Michael Taube, a Troy Media syndicated columnist and political commentator, was a speechwriter for former Canadian prime minister Stephen Harper.
Herbert Hoover was one of the more intriguing and unconventional figures ever to have occupied the White House, but historians and biographers often have treated him unkindly. A nominal Republican, Hoover felt more at ease as a political shapeshifter who refused to toe the party line. His complex, brooding leadership style, combined with poor communication skills, served to frustrate friend, foe and voter alike.
Kenneth Whyte’s “Hoover: An Extraordinary Life in Extraordinary Times” casts a new light on the remarkable career of the 31st president. The founding editor of Canada’s National Post and a former editor in chief of Maclean’s, Whyte is an impressive stylist with a penchant for explaining political history to contemporary readers. This well-researched volume proves that Hoover, far from being a political failure, should be rightfully acknowledged as the father of New Deal liberalism and modern conservatism.
Hoover was born in 1874 in West Branch, Iowa, to a Quaker family that Whyte describes as “plain pioneer folk . . . austere in almost every aspect of their lives, from their artless conversation, to their simple diet and drab clothing, to their record keeping.” His mother and father both died before Hoover turned 9, requiring him to move to Salem, Ore., to live with his uncle, Henry John Minthorn.
An uninspired student, he had an “unbroken four-year run of academic mediocrity” at Stanford University. This included failing his entrance exams, although Hoover was “waved through to admission on condition that he showed effort and improvement.” He graduated in 1895, but “strictly speaking, he did not earn his degree”: a conditional pass in English was removed when a “friendly professor rewrote one of his essays and submitted it on his behalf as evidence of his competence in the language.”
Hardly an auspicious start for a man who would one day lead his country.
Yet Hoover was intelligent, industrious and determined. He would eventually work as a mining engineer in Australia (becoming a partner in Bewick, Moreing and Company) and in China (becoming a director in the Chinese Engineering and Mining Company). In 1905 he founded the Zinc Corporation, which “eventually became one of the longest-running and most financially successful operations of its kind in the world.” Having accumulated significant personal wealth, Hoover later was involved in relief work during World War I.
But as “Hoover” illustrates, politics, rather than business, was his true passion. He had a “genuine desire to do good,” Whyte writes, and “his commitment to public service would prove so deep and enduring that it had to stem in large part from a sincere desire to be of useful service to his fellow man.”
Hoover’s presidency, one of the main thrusts of this book, was more in the mold of a progressive Republican like Theodore Roosevelt than a conservative like Calvin Coolidge.
He championed “cooperative action, [a] belief in a positive role for the state, and his willingness to stamp out predatory business practices.” He resembled “an echo of the late Rough Rider’s progressivism” with policies that endorsed “honesty and merit in public service . . . protection of the less fortunate,” and the reduction of waste and inefficiency. Moreover, “he had never been shy about federal interference in the economy” during the Great Depression and was comfortable “with intrusive government in exceptional circumstances.”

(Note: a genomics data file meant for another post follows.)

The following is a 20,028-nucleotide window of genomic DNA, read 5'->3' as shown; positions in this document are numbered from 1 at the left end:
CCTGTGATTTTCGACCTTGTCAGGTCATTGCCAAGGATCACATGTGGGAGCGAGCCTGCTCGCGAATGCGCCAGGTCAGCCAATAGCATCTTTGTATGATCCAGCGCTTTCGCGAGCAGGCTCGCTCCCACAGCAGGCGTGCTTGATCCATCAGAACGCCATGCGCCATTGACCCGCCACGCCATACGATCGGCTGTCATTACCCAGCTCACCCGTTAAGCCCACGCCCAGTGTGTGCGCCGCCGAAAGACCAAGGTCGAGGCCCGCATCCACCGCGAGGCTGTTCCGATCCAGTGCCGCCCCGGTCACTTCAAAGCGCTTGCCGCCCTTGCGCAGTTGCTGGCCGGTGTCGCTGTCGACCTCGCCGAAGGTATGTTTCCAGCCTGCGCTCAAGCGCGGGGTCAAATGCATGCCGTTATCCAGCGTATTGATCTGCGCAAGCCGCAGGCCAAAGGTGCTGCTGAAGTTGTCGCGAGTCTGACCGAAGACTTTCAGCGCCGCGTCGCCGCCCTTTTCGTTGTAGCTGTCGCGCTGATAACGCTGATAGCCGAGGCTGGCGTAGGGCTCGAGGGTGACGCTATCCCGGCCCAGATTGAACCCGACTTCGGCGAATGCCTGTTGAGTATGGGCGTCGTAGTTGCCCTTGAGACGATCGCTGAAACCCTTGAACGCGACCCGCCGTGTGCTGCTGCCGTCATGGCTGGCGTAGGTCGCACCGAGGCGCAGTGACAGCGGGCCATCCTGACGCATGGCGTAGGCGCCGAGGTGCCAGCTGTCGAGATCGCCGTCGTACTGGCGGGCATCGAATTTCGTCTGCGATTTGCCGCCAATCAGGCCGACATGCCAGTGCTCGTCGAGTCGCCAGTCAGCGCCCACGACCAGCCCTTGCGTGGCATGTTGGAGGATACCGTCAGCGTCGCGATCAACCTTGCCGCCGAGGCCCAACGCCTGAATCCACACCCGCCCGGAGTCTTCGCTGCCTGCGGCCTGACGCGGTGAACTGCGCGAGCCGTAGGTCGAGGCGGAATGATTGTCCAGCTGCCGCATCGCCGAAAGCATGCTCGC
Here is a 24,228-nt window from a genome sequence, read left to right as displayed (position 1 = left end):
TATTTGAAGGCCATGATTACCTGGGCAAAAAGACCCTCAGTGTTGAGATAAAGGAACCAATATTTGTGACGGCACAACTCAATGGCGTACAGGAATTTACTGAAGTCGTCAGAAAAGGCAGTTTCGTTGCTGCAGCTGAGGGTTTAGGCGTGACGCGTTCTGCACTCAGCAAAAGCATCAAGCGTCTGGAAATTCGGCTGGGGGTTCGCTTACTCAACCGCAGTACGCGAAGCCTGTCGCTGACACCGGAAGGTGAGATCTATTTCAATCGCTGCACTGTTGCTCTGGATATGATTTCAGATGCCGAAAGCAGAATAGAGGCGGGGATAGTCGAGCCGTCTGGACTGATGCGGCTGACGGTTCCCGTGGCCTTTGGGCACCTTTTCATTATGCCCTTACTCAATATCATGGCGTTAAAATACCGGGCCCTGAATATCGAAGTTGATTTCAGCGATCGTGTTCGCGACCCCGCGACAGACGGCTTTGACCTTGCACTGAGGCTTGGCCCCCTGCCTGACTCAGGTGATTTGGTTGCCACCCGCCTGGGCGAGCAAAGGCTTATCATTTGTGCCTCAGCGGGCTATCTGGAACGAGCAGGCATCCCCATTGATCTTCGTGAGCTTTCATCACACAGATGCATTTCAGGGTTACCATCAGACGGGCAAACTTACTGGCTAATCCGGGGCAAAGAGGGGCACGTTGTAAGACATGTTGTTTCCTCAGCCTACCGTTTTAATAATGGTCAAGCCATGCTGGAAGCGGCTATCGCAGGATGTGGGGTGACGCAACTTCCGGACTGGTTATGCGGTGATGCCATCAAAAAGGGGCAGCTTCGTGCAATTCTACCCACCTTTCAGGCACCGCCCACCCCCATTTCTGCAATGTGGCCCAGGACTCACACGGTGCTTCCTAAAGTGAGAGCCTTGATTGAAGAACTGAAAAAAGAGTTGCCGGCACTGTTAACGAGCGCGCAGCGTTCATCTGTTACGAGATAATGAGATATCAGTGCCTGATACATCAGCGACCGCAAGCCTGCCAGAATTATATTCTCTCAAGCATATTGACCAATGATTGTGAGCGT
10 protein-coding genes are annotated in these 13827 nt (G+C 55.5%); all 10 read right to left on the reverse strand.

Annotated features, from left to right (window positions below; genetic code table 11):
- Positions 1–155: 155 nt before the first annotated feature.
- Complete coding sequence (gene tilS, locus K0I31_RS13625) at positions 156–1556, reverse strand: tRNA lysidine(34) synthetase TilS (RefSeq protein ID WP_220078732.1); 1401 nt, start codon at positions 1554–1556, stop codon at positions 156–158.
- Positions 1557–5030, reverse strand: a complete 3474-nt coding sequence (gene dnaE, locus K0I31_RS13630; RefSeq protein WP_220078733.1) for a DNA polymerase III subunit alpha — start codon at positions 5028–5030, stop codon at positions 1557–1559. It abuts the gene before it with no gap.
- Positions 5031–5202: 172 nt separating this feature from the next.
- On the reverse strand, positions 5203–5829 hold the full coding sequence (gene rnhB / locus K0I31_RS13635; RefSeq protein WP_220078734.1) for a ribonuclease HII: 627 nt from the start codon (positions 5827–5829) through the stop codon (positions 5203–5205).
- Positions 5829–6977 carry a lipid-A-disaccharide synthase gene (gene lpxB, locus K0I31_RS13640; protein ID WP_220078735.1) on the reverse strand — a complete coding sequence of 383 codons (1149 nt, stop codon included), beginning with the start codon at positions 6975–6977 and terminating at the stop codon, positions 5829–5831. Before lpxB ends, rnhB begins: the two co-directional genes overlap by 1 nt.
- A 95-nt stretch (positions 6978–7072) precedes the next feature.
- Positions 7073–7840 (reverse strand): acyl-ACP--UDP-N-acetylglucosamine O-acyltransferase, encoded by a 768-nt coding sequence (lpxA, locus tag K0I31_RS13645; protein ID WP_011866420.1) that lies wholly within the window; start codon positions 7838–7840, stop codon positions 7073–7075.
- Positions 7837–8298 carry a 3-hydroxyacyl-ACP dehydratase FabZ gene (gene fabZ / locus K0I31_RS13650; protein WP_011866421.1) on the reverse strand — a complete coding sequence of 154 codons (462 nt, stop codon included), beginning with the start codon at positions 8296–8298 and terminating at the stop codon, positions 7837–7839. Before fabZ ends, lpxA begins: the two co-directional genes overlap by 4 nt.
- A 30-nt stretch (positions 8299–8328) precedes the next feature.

This earned him the admiration of progressives such as suffragist Jane Addams, civil rights activist Oswald Garrison Villard and Justice Felix Frankfurter. The liberal writer Walter Lippmann even called him “bold and brilliant,” noting “many felt, as I did, that they had never met a more interesting man.” He had a “long and productive relationship” with Democratic President Woodrow Wilson, although they made a “curious pair” because of their similarities (both were “hungry for power . . . and difficult to know”) and their marked differences (Wilson was East Coast to Hoover’s West Coast and more used to ivory towers than mining tunnels).
While Franklin Roosevelt, who beat Hoover in the 1932 election, may have been the father of the New Deal, many New Dealers would take “applause for initiatives that had been fathered by Hoover.” In fact, “especially at the start, Roosevelt had hewed closely to Hoover’s program of bank relief, agricultural aid, labor reform, industrial cooperation, federal aid to local government, and cuts to conventional spending.”
Hence, it was a Republican who opened the awful Pandora’s box to big government.
It doesn’t stop there. While Hoover called himself a liberal for years, the term gradually became, in Whyte’s words, “distorted in common parlance to describe people favoring the use of government to achieve social and economic outcomes.” Since New Dealers were liberals, and he wasn’t a New Dealer, the old “darling of the progressives” began “self-identifying as a conservative.” Whyte argues that “modern American conservatism, conceived as an antidote to the New Deal,” started in 1937 because of Hoover, “its prophet and philosopher.”
Although Hoover’s worldview is “difficult to pin down” at times, as Whyte notes, “he clearly played important roles in the development of the progressive and conservative traditions.” While this is fascinating on the surface, Whyte also presents this assessment: “That one man can in one lifetime be a leader to opposed schools raises the inconvenient fact that they have more in common than not.”
By Kenneth Whyte
Knopf. 728 pp. $35